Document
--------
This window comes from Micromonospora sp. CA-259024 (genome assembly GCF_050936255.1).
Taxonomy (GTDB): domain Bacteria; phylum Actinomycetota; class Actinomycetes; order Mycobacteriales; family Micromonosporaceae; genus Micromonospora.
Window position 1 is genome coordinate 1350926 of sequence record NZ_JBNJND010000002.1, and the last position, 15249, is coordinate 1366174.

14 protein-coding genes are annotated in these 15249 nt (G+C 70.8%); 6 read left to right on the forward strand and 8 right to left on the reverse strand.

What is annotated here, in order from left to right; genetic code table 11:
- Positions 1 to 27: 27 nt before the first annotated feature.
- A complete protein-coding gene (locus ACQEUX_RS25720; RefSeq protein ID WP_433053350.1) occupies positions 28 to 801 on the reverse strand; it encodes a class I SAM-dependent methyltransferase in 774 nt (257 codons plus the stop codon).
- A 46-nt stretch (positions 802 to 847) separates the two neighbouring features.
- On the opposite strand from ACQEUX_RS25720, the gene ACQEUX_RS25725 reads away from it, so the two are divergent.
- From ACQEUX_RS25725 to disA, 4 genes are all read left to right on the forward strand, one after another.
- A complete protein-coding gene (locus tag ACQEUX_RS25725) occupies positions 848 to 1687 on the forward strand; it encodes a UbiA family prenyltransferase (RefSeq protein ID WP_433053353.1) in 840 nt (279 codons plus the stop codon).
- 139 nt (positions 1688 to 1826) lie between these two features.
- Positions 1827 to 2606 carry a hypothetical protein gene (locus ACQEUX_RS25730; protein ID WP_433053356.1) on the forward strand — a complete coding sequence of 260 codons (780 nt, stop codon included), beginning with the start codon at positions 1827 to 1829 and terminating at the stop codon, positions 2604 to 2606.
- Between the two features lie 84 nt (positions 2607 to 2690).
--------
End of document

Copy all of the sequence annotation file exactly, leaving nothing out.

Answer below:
This window comes from Micromonospora sp. CA-259024 (genome assembly GCF_050936255.1).
Taxonomy (GTDB): domain Bacteria; phylum Actinomycetota; class Actinomycetes; order Mycobacteriales; family Micromonosporaceae; genus Micromonospora.
Window position 1 is genome coordinate 1350926 of sequence record NZ_JBNJND010000002.1, and the last position, 15249, is coordinate 1366174.

14 protein-coding genes are annotated in these 15249 nt (G+C 70.8%); 6 read left to right on the forward strand and 8 right to left on the reverse strand.

What is annotated here, in order from left to right; genetic code table 11:
- Positions 1 to 27: 27 nt before the first annotated feature.
- A complete protein-coding gene (locus ACQEUX_RS25720; RefSeq protein ID WP_433053350.1) occupies positions 28 to 801 on the reverse strand; it encodes a class I SAM-dependent methyltransferase in 774 nt (257 codons plus the stop codon).
- A 46-nt stretch (positions 802 to 847) separates the two neighbouring features.
- On the opposite strand from ACQEUX_RS25720, the gene ACQEUX_RS25725 reads away from it, so the two are divergent.
- From ACQEUX_RS25725 to disA, 4 genes are all read left to right on the forward strand, one after another.
- A complete protein-coding gene (locus tag ACQEUX_RS25725) occupies positions 848 to 1687 on the forward strand; it encodes a UbiA family prenyltransferase (RefSeq protein ID WP_433053353.1) in 840 nt (279 codons plus the stop codon).
- 139 nt (positions 1688 to 1826) lie between these two features.
- Positions 1827 to 2606 carry a hypothetical protein gene (locus ACQEUX_RS25730; protein ID WP_433053356.1) on the forward strand — a complete coding sequence of 260 codons (780 nt, stop codon included), beginning with the start codon at positions 1827 to 1829 and terminating at the stop codon, positions 2604 to 2606.
- Between the two features lie 84 nt (positions 2607 to 2690).